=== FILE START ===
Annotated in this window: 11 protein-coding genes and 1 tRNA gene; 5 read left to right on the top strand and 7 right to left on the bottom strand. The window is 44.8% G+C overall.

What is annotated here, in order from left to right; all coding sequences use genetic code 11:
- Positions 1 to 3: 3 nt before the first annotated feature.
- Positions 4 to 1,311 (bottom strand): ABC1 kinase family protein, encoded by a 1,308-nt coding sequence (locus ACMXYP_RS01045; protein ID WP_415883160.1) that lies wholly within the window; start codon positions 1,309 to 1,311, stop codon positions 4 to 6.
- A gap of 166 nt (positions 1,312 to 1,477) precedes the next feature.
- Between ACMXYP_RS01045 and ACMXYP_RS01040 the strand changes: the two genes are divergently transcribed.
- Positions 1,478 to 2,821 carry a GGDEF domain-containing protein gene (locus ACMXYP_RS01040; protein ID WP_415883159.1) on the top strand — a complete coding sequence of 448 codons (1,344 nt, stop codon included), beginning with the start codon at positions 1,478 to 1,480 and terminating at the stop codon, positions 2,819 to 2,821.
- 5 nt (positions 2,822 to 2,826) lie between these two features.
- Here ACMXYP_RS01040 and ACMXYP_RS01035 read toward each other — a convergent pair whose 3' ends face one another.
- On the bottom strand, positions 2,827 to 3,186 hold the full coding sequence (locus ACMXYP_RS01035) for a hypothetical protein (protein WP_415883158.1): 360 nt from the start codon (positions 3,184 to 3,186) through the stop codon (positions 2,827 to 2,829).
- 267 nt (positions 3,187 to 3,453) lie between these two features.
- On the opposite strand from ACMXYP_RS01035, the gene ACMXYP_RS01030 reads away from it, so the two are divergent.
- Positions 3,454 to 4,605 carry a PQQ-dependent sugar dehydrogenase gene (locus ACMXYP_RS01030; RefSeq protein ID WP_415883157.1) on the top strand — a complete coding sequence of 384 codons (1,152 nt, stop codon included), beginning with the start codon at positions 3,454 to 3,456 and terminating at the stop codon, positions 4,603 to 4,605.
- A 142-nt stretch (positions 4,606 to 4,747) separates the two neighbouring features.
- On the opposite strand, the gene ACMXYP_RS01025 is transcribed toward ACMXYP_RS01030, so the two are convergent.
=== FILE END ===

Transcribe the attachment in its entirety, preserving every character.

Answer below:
Annotated in this window: 11 protein-coding genes and 1 tRNA gene; 5 read left to right on the top strand and 7 right to left on the bottom strand. The window is 44.8% G+C overall.

What is annotated here, in order from left to right; all coding sequences use genetic code 11:
- Positions 1 to 3: 3 nt before the first annotated feature.
- Positions 4 to 1,311 (bottom strand): ABC1 kinase family protein, encoded by a 1,308-nt coding sequence (locus ACMXYP_RS01045; protein ID WP_415883160.1) that lies wholly within the window; start codon positions 1,309 to 1,311, stop codon positions 4 to 6.
- A gap of 166 nt (positions 1,312 to 1,477) precedes the next feature.
- Between ACMXYP_RS01045 and ACMXYP_RS01040 the strand changes: the two genes are divergently transcribed.
- Positions 1,478 to 2,821 carry a GGDEF domain-containing protein gene (locus ACMXYP_RS01040; protein ID WP_415883159.1) on the top strand — a complete coding sequence of 448 codons (1,344 nt, stop codon included), beginning with the start codon at positions 1,478 to 1,480 and terminating at the stop codon, positions 2,819 to 2,821.
- 5 nt (positions 2,822 to 2,826) lie between these two features.
- Here ACMXYP_RS01040 and ACMXYP_RS01035 read toward each other — a convergent pair whose 3' ends face one another.
- On the bottom strand, positions 2,827 to 3,186 hold the full coding sequence (locus ACMXYP_RS01035) for a hypothetical protein (protein WP_415883158.1): 360 nt from the start codon (positions 3,184 to 3,186) through the stop codon (positions 2,827 to 2,829).
- 267 nt (positions 3,187 to 3,453) lie between these two features.
- On the opposite strand from ACMXYP_RS01035, the gene ACMXYP_RS01030 reads away from it, so the two are divergent.
- Positions 3,454 to 4,605 carry a PQQ-dependent sugar dehydrogenase gene (locus ACMXYP_RS01030; RefSeq protein ID WP_415883157.1) on the top strand — a complete coding sequence of 384 codons (1,152 nt, stop codon included), beginning with the start codon at positions 3,454 to 3,456 and terminating at the stop codon, positions 4,603 to 4,605.
- A 142-nt stretch (positions 4,606 to 4,747) separates the two neighbouring features.
- On the opposite strand, the gene ACMXYP_RS01025 is transcribed toward ACMXYP_RS01030, so the two are convergent.